national geographic kids, bottlenose dolphin, marine conservation, marine life, Being in the business of reporting ocean news we are often confronted with stories of marine mammals meeting an unnatural end, wrapped in fishing nets or succumbing to ocean plastic pollution. Our recent post on the Endangered Vaquita Porpoise of the Sea of Cortez is an example, so it is with profound pleasure that I can pass along a great story that has a happy ending and once again indicates how smart dolphins are. (photo – National Geographic Kids)

In 2013 in Garden Eel Cove off Kona, Hawaii, during a night dive, several scuba divers were approached by a wild bottlenose dolphin that was obviously in distress. Fortunately for us, one of the divers had an underwater video camera and lights with which he recorded the following extraordinary encounter.

 

Dolphin Meets Diver in Extraordinary Encounter

A fishing hook was caught in the dolphin’s body and the fishing line was wrapped around it’s pectoral fin and into its mouth. Fortunate, for the dolphin the other diver, Keller Laros, was prepared and had a knife with which he tenderly removed the hook. What is very special about this encounter is the wild dolphin repeatedly returned to the diver, hovering within inches, exposing his stomach and fin to the diver and patiently waited for the diver to unwind the fishing line, a process that took several minutes to accomplish.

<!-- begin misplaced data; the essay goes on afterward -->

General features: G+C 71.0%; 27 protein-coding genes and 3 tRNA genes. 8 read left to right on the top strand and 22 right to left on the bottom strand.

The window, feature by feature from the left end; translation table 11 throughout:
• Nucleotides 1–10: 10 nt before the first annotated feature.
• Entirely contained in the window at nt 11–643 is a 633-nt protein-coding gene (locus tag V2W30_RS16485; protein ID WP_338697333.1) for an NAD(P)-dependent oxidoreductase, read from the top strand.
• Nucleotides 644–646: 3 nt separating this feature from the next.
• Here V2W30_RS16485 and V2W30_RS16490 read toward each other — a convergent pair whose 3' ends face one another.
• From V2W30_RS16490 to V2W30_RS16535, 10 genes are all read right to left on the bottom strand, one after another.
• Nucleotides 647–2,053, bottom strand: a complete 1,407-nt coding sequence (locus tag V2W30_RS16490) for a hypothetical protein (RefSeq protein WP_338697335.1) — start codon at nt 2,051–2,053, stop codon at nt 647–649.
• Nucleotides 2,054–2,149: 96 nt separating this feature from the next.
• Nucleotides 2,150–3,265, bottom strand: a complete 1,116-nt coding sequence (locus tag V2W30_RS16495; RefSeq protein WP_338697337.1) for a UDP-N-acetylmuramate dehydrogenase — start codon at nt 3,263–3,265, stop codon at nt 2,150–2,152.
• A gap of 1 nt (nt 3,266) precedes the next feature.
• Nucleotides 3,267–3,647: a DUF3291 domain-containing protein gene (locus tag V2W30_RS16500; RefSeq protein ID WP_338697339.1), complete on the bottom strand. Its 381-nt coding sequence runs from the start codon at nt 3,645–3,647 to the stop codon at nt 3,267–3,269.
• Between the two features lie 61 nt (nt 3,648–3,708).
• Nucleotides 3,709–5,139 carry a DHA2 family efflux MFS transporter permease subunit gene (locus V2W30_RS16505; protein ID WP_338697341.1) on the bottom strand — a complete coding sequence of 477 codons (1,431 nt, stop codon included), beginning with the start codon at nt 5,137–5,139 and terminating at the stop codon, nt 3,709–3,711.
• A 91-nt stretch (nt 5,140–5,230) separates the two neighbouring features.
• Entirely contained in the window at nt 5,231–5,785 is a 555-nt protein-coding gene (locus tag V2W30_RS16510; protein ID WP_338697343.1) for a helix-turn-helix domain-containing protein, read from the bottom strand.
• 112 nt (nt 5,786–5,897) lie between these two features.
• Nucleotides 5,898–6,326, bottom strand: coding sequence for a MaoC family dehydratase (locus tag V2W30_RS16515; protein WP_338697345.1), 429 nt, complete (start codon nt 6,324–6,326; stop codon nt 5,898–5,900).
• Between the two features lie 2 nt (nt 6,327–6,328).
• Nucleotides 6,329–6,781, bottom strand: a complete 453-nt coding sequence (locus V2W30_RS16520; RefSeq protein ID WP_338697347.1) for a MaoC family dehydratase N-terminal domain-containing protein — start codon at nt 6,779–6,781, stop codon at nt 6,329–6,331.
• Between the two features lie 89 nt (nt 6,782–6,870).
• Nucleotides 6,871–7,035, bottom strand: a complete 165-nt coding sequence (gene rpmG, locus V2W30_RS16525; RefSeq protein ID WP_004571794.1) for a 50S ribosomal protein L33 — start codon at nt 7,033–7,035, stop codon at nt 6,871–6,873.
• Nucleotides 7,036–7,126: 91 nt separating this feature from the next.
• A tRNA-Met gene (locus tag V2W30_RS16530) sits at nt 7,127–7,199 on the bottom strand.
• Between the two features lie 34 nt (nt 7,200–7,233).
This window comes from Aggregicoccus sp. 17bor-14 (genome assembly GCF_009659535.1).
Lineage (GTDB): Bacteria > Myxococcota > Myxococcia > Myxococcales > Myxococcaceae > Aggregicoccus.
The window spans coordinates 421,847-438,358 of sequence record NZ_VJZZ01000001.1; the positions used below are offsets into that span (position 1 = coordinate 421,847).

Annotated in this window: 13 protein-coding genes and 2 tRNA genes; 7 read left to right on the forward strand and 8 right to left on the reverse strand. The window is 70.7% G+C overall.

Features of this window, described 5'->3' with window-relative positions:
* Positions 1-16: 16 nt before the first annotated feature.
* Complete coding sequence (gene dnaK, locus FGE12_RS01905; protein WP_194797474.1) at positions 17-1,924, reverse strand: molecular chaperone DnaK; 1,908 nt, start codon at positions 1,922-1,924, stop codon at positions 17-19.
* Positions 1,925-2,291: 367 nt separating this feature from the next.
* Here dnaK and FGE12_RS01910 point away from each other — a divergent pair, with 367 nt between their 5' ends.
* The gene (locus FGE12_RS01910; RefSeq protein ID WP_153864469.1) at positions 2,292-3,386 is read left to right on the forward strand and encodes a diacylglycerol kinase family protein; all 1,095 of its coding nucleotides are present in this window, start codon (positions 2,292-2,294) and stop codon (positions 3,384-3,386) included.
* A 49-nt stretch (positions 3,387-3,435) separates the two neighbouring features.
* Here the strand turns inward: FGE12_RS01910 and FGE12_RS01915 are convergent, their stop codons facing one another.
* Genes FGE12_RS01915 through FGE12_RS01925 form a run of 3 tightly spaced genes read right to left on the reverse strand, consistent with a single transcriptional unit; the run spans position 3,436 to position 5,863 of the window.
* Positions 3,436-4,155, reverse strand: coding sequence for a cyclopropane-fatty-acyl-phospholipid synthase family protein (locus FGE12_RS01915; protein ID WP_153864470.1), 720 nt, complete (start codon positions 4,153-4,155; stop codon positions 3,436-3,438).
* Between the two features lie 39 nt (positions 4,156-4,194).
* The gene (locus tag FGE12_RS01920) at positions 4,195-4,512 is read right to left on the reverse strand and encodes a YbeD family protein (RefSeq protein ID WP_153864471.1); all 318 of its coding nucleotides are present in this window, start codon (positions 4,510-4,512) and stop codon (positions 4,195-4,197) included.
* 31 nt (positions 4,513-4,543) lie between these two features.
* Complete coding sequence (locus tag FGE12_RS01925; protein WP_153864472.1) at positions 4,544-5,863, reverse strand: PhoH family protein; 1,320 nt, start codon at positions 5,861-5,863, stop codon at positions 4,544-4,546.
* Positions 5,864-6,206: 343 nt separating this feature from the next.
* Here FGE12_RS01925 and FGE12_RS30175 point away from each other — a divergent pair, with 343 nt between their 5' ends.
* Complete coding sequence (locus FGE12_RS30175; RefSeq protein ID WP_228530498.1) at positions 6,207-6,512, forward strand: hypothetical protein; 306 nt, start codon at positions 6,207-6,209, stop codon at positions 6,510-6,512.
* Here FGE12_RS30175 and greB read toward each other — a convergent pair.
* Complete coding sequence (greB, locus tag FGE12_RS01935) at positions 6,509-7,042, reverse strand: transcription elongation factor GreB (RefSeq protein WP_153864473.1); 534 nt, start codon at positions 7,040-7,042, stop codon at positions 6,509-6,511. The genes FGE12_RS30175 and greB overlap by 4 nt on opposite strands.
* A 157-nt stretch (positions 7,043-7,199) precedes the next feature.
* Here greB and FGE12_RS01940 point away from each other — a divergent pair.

Video goes Viral

Once the dolphin was sure that the diver had completed his surgery it was time to leave, but surely the moment was imprinted on the memory of both divers and dolphin as it is on all of the nearly 9 million viewers who have been fortunate to watch this event.

 

See Related Blue Ocean Posts

Here are links to additional, recent posts on Marine Life:

Saving the Iconic and Endangered Nassau Grouper

What’s for Dinner? Not Lionfish Again!

Shark-A-Thon: A Round-up of The Latest News and Gossip on sharks

Rays Killed for Fun?? In Chesapeake Bay??

Marine Migrations: How Can We Protect These Ocean Travelers?

Fifty Shades of Blue, A Valentine From The Deep

Marine Protected Areas: Giant Leap for Fish Kind

Save the Dolphins of Japan

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